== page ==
Read to your children

I focused on my family’s reading habits before they were even born—their father actually read to my belly when I was expecting. Once they were born, my children had countless books in their nurseries and play areas. I read out loud to them often and made references to books whenever I could.

A great time to read to your kids is before bed. Books are an integral part of our bedtime ritual, and that began even before my kids could even recognize letters or words. I cannot count how many times I read Goodnight, Moon, Goodnight Gorilla, Go Dog Go and other classic children’s books throughout the years.

Read to each other

Another way to involve the whole family is to have older children read to their younger siblings and vice versa. While I am cleaning up the kitchen after dinner, I’ll ask one of my fifth graders to listen to their third-grade sister read. It’s a winning situation for everyone.

Read in front of your children

Children model parents’ behavior. No matter how many times you tell them to read, the only tactic that really works is to show them how. I read the newspapers with and in front of my children. My kids see a pile of books next to my bed—a result of trying to read novels and other books at night. I even read Web sites, call my children over to share information and encourage them to do the same.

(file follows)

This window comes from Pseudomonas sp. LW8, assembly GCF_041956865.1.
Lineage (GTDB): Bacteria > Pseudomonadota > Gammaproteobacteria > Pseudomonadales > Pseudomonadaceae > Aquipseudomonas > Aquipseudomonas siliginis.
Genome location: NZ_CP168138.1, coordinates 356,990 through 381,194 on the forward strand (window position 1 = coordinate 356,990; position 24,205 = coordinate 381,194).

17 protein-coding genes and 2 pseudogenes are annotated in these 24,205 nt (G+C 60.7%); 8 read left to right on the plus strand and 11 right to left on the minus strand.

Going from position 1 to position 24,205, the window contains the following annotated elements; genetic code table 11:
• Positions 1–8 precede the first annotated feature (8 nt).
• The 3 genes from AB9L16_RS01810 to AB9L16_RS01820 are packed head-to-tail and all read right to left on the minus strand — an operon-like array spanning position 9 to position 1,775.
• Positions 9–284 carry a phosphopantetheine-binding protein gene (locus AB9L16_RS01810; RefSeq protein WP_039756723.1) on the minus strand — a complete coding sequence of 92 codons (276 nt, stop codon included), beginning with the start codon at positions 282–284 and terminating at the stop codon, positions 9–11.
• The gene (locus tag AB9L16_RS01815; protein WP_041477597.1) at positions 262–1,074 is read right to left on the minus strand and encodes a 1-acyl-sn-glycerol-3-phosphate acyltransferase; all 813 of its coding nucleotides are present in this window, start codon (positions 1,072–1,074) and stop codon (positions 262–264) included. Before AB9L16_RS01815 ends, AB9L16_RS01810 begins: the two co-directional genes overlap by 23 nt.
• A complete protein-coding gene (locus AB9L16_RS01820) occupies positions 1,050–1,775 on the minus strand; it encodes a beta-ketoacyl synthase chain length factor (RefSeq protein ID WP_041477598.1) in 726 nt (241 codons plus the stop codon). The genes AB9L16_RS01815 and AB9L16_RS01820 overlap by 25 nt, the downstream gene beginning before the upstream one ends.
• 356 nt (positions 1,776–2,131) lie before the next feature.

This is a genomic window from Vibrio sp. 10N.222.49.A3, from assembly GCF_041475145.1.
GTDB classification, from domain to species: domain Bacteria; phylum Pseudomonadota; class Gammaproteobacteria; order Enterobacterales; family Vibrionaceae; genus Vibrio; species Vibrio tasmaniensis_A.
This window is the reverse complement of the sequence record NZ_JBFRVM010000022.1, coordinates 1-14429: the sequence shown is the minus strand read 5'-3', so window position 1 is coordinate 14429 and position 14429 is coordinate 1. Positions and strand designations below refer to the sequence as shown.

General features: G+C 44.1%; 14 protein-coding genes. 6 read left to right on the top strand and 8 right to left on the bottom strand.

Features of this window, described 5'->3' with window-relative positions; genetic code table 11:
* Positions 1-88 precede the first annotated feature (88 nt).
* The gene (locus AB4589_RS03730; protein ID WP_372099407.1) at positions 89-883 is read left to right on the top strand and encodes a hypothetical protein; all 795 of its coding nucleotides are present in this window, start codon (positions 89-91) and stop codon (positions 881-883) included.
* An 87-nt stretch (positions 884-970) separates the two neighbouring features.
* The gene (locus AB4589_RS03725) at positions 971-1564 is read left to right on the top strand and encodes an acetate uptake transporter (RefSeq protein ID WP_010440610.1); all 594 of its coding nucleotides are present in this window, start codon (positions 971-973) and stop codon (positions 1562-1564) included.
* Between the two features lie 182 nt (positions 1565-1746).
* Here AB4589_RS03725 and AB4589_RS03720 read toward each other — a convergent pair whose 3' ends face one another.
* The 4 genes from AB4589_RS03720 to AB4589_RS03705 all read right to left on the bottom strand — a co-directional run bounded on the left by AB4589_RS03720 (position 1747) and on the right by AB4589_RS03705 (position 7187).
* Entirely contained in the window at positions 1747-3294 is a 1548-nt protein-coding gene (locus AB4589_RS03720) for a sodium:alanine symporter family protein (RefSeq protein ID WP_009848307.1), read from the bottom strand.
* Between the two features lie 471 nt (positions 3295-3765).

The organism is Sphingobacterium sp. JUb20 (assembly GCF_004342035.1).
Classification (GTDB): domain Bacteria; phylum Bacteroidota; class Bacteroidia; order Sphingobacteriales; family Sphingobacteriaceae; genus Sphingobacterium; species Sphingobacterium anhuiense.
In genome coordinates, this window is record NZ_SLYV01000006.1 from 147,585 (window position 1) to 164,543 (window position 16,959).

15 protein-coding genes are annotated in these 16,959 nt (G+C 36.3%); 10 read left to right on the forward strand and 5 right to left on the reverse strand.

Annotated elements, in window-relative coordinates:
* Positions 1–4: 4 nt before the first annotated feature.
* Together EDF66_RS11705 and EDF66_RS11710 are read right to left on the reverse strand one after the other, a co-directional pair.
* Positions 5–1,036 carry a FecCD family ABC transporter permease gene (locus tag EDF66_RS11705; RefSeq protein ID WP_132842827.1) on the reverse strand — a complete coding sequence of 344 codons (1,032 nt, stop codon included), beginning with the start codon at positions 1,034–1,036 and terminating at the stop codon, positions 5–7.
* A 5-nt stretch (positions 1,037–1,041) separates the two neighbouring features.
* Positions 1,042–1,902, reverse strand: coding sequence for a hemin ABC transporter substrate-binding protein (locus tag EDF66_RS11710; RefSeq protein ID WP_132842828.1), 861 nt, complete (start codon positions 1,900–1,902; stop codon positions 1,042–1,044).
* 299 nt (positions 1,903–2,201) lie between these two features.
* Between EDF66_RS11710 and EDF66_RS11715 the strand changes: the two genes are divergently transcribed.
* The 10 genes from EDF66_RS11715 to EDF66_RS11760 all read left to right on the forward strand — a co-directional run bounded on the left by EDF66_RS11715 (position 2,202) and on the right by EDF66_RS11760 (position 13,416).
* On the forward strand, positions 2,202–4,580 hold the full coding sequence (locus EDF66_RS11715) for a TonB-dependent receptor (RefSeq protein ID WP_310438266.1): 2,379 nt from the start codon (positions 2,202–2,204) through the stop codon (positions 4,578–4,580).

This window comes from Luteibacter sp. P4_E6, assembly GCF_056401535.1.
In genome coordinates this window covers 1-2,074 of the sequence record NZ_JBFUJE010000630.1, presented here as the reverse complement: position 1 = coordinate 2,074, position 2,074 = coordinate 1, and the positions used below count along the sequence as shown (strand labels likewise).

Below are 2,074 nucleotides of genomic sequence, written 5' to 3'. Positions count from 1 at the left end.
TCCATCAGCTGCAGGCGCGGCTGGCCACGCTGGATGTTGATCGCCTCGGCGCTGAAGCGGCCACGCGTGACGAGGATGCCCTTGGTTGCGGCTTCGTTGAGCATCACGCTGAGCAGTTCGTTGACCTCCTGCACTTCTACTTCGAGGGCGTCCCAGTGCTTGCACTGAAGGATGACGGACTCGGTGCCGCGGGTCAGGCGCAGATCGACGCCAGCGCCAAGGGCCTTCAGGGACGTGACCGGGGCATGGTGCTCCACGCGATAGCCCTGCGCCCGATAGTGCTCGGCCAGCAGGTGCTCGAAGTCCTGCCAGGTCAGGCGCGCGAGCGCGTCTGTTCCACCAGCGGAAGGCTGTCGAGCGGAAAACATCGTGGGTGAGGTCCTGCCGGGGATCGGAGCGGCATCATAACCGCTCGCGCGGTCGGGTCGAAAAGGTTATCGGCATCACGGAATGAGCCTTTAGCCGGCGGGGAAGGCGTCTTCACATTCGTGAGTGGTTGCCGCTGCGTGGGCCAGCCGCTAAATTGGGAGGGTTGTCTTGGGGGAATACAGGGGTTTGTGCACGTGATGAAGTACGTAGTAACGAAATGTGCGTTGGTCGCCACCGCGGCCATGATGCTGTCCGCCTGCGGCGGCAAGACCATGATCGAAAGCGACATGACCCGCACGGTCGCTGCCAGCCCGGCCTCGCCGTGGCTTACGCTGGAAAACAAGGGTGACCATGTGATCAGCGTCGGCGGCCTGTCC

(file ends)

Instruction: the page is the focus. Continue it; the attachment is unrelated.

Read about what interests you

If your son loves horses or sports, get him books on that subject. If your daughter is crazy about American Girl Dolls, buy her those companion books. Movies and television can act as a catalyst to reading. In our family, we try to read the book before it comes out on film. If we run out of time, we will follow the movie by reading the print version afterwards.

Read at the library

It’s free and it has just about every book you’d ever want to read. If it doesn’t you can request a book and the librarians will order it for you. Can it get any better than that? Most libraries have a weekly story time and host a number of events throughout the year.

Read instead of

….Turn off all things electronic, including the television, radio, MP3 player, computer, and video games. Set aside quiet time just for reading. Have a family book night, when each member takes a turn at reading a page or a chapter of an exciting book.

By the end of the high school course I taught so many years ago, I caught many of the students carrying books, other than textbooks, around with them. One even approached me to say that he was intrigued by my story and wanted to get that same feeling when he read a book. I hope that he did.


“20 Tips for Parents to Encourage Reading”

Reading is Fundamental


Eager Readers Web site


About Mary Lee Shalvoy, Education columnist
Mary Lee Shalvoy has been writing professionally for longer than she’d care to admit. Mary Lee started teaching right out of college, but then launched her professional writing career at educational and children’s book publisher Scholastic and spent time in New York writing textbooks for many large and small publishing companies.


There is no saturation to education.